Normally, I wear gloves when sanding cured epoxy, but for this job I needed to feel the contours of the chamfered hole.
Eventually, it seemed that I had reached the end of the road with this sanding job. The hole appeared to be smooth, consistent, and well-chamfered.
Nevertheless, when I screwed the through-hull into place, I could still detect some small gaps here and there between the bronze and the hull.
Therefore, I removed the through-hull and did a little more sanding.
Again, however, when I screwed the through-hull into place, I could detect some gaps. These gaps were in the same place, despite the fact that I had just sanded those areas. This made me think that perhaps there was some other area of the chamfered hole that was causing this area to have the gaps. This also made me worry that if I continued to sand in the same area that I had been sanding (which, incidentally, had been in the upper left area of the hole), then I might remove too much material and thus cause the entire job to be ruined.
It was at this point that a simple, yet effective, idea came to me. What if I covered the flange with ink from a red Sharpie marker, and then screwed the through-hull back into place? Wouldn't that reveal the high spots in that chamfered hole? That's what I was thinking, so I thought it wouldn't hurt to try.
I screwed the through-hull into place, and then unscrewed it. Not surprisingly, the ink revealed that the problem area was not in the upper left (where I had seen the gap, and where I had been sanding), but in the lower right portion of the hole. I therefore began to sand this area.
Again I screwed in the through-hull and then unscrewed it. Again, the red ink indicated that the lower right area of the hole was the problem.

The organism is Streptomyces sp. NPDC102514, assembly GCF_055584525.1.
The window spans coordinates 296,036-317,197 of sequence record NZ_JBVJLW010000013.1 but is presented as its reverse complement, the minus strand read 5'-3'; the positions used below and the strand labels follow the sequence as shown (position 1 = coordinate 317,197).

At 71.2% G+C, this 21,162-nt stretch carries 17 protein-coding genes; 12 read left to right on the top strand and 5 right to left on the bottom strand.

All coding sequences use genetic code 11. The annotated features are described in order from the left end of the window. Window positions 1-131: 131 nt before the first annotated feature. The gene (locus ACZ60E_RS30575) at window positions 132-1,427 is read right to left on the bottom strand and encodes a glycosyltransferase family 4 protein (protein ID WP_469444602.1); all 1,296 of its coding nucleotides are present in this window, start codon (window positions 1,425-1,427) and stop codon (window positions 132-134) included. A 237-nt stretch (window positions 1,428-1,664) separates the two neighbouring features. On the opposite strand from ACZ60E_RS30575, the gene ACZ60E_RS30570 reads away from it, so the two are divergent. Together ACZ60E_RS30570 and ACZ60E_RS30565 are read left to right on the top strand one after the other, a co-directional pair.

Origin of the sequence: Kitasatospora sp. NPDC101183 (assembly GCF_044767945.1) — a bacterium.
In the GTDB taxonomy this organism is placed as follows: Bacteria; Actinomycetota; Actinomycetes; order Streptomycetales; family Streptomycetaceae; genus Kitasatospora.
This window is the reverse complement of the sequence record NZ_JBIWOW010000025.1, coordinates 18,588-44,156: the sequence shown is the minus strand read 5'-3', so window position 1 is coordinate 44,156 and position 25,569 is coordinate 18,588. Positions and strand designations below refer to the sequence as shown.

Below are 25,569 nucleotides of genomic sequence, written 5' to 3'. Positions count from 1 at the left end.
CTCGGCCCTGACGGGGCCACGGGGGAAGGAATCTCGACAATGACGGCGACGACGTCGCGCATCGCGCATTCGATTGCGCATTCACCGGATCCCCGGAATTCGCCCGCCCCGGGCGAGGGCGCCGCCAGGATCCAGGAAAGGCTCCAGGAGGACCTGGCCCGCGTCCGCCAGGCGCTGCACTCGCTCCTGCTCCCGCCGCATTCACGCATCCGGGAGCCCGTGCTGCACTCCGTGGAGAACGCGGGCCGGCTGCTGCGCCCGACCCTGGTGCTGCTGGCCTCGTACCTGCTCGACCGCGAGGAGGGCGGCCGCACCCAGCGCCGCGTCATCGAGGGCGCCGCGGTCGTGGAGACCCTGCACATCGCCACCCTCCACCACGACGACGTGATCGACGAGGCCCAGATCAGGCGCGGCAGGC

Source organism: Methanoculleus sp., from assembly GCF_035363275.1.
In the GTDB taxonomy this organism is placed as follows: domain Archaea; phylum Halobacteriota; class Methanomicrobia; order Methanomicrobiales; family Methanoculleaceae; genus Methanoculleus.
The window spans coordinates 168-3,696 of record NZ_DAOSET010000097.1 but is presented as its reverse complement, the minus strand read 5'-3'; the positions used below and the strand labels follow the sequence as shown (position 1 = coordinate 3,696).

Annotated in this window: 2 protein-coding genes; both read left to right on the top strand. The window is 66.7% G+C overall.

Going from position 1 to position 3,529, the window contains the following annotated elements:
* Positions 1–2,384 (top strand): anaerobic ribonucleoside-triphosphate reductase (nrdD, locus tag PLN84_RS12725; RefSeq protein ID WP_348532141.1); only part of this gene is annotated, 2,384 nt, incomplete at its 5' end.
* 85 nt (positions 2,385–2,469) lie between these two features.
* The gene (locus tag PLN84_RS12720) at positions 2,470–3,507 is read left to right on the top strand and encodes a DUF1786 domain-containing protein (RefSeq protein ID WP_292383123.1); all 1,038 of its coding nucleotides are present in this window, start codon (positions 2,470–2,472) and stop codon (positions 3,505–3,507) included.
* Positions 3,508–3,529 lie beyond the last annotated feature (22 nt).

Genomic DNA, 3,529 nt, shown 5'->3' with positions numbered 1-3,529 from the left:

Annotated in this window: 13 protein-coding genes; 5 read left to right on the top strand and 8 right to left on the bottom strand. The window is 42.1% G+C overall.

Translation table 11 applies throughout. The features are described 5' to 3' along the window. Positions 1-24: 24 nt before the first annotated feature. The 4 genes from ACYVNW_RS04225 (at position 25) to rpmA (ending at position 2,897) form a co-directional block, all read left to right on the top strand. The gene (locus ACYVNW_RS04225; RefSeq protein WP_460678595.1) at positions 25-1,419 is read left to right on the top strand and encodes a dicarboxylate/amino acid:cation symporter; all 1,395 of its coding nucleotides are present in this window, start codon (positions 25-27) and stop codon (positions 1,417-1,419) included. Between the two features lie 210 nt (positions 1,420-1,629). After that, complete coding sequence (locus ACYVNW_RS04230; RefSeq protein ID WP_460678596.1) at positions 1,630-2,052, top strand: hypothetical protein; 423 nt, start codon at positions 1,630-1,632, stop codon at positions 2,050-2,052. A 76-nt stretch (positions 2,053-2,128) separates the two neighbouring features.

I repeated this process, and found similar results.
The next time, the problem area appeared at the bottom of the hole. This meant that the through-hull would surely now fit more snugly in the hole, since I had eliminated the first high spot.
Now I would start working on this bottom area. I'll spare you the many photos I took (for the purpose of reminding myself how many times I had to do this), but I will say that I repeated this process seven more times.
Despite my repeated sanding of this bottom area, I was still finding it to be problematic. Therefore, I took a short break, re-coated the head of the through-hull with red ink, and got back to work.
The first two times I screwed in the through-hull and unscrewed it, I continued to find marks at the bottom of the hole, such as you see below.
The third time, I began to see marks again at the lower right portion of the hole. This meant that I had solved the problem at the bottom. The better fit of the through-hull, after I had screwed it back into place, only confirmed this.
Seven more times I would do this, and each time I would find the marks in the same, lower-right area.
Again I stopped to take a break and to re-coat the head of the through-hull with ink.
This time, I began to see the red marks more evenly distributed along the lower half of the hole. This was a sure sign that I was getting close to the end.
Three more times I did this until, at last, the marks were scattered here and there around the hole. Finally, it appeared that I had sanded this hole as smoothly and consistently as possible under the circumstances. When I screwed the through-hull into place, there were no gaps whatsoever between its head and the hull. This confirmed what the red marks on the inside of the hole had revealed.
Sometimes I have wondered why this large chamfered hole was more difficult to shape than the smaller ones. I believe it was simply a matter of the size differences of the holes. For me, it was  easier to sand the smaller holes in a consistent pattern. The larger hole, I believe, allowed for more variations in the angle of attack. Without using this red-ink method, I'm not sure that I could have achieved a snug fit.
Despite the fact that I had to screw, unscrew, and sand this large hole many times, I'm still glad that I approached this project in this fashion. Sure, I could have coated the through-hull with wax, screwed it into place, and allowed it to remained seated overnight while the epoxy cured. Some persons have apparently found success with this method, but this is not a method that made me comfortable. I could not risk permanently bonding the through-hulls to their bronze flanges with epoxy.
This ends this posting on how I resized the large chamfered hole for the new, 1.25 inch, waste-outlet through-hull for Oystercatcher, my Ericson 25.